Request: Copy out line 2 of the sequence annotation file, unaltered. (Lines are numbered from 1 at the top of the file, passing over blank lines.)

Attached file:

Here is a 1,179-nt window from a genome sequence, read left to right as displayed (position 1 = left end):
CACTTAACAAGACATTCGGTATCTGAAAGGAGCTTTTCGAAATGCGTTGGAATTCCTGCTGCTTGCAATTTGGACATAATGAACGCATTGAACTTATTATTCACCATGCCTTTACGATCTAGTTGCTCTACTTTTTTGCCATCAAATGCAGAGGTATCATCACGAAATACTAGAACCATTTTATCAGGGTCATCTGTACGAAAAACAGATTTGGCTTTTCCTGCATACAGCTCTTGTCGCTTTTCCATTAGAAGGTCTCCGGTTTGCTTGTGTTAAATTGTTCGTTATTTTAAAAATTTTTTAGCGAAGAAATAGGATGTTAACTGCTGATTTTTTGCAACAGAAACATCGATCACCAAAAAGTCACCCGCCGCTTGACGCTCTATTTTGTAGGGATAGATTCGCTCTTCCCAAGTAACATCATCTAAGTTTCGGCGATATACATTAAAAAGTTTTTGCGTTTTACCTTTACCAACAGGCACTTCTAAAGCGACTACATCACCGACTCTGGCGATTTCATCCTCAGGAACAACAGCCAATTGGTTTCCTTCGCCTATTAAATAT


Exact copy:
CACTTAACAAGACATTCGGTATCTGAAAGGAGCTTTTCGAAATGCGTTGGAATTCCTGCTGCTTGCAATTTGGACATAATGAACGCATTGAACTTATTATTCACCATGCCTTTACGATCTAGTTGCTCTACTTTTTTGCCATCAAATGCAGAGGTATCATCACGAAATACTAGAACCATTTTATCAGGGTCATCTGTACGAAAAACAGATTTGGCTTTTCCTGCATACAGCTCTTGTCGCTTTTCCATTAGAAGGTCTCCGGTTTGCTTGTGTTAAATTGTTCGTTATTTTAAAAATTTTTTAGCGAAGAAATAGGATGTTAACTGCTGATTTTTTGCAACAGAAACATCGATCACCAAAAAGTCACCCGCCGCTTGACGCTCTATTTTGTAGGGATAGATTCGCTCTTCCCAAGTAACATCATCTAAGTTTCGGCGATATACATTAAAAAGTTTTTGCGTTTTACCTTTACCAACAGGCACTTCTAAAGCGACTACATCACCGACTCTGGCGATTTCATCCTCAGGAACAACAGCCAATTGGTTTCCTTCGCCTATTAAATAT